- NVIDIA SLI: GeForce GTX 660 Ti vs GTX 670 @ Benchmark Reviews
- SUS GeForce GTX 660 Ti DirectCU II TOP @ Bjorn3D
- EVGA GeForce GTX 660 Ti SC @ Guru of 3D
- MSI GTX 660 Ti Power Edition @ Bjorn3D
- EVGA GTX 670 FTW Graphics Card and Z77 FTW Motherboard @ HardwareHeaven
- EVGA GeForce GTX 660 Ti 2GB SC Edition Launch Review @ Neoseeker
- MSI GEFORCE GTX 660 Ti 2GB Power Edition @ Tweaktown
- Radeon HD 7950 with Boost vs GeForce GTX 660 Ti @ Guru3D
- GIGABYTE GeForce GTX 660 Ti Windforce OC @ Bjorn3D
- Fast and Quiet: Inno3D iChill GeForce GTX 670 HerculeZ 3000 @ X-bit Labs
- Kepler for the Masses: Nvidia GeForce GTX 660 Ti from Zotac @ X-bit Labs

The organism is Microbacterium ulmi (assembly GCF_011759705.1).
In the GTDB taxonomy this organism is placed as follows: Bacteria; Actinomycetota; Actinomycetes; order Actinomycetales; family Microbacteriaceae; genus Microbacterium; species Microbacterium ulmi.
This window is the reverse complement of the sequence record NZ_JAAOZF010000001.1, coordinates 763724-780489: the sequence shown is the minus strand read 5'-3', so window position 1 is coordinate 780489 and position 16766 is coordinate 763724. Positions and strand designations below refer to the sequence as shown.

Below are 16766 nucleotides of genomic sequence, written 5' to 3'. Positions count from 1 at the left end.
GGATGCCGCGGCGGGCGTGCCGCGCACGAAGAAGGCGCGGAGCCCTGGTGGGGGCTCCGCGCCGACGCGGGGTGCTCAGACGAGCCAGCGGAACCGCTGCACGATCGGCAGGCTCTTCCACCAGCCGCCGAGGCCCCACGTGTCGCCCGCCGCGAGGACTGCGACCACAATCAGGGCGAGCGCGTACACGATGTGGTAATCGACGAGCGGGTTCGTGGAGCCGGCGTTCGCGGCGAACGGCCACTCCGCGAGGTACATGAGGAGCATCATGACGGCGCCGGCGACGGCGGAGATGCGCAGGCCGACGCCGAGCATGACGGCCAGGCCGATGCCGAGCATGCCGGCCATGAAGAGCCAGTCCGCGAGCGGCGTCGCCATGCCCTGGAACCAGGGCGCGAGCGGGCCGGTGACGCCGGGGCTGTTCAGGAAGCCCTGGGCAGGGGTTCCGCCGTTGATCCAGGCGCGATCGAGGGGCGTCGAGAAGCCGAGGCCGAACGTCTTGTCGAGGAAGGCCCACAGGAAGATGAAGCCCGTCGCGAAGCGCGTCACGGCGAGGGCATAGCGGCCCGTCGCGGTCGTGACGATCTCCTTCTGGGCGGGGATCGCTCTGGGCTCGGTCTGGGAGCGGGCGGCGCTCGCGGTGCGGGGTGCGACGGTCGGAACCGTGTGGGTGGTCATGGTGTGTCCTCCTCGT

- NVIDIA Chips Comparison Table @ Hardware Secrets
- Workstation Graphics Card Comparison Guide @ TechARP
- i3DSpeed, July 2012 @ iXBT Labs
- HIS 7970 X Turbo 3GB IceQ X2 @ Kitguru
- PowerColor HD 7950 3GB Boost State Review @ Hardware Canucks
- Sapphire Radeon HD 7750 1GB Low Profile Review @Hi Tech Legion
- AMD HD7770 & HD7750 Roundup: Sapphire, XFX and HIS @ Kitguru
- Sapphire HD 7970 Toxic 6 GB @ techPowerUp
- PowerColor to Launch Dual GPU HD 7990 Very Soon? @ Hardware Canucks
Subject: General Tech | August 23, 2012 - 02:35 PM | Ken Addison
Tagged: Voodoo3, podcast, nvidia, Intel, HAF, coolermaster, amd, 7970, 7950, 660ti, 660
PC Perspective Podcast #215 - 08/23/2012
Join us this week as we talk about NVIDIA's GTX 660 Ti, MSI ZPower Z77 Motherboard, AMD GPU Price cuts and more!
The URL for the podcast is: http://pcper.com/podcast - Share with your friends!
- iTunes - Subscribe to the podcast directly through the Store
- RSS - Subscribe through your regular RSS reader
- MP3 - Direct download link to the MP3 file
Hosts: Ryan Shrout Josh Walrath, Allyn Malvantano and Steve Grever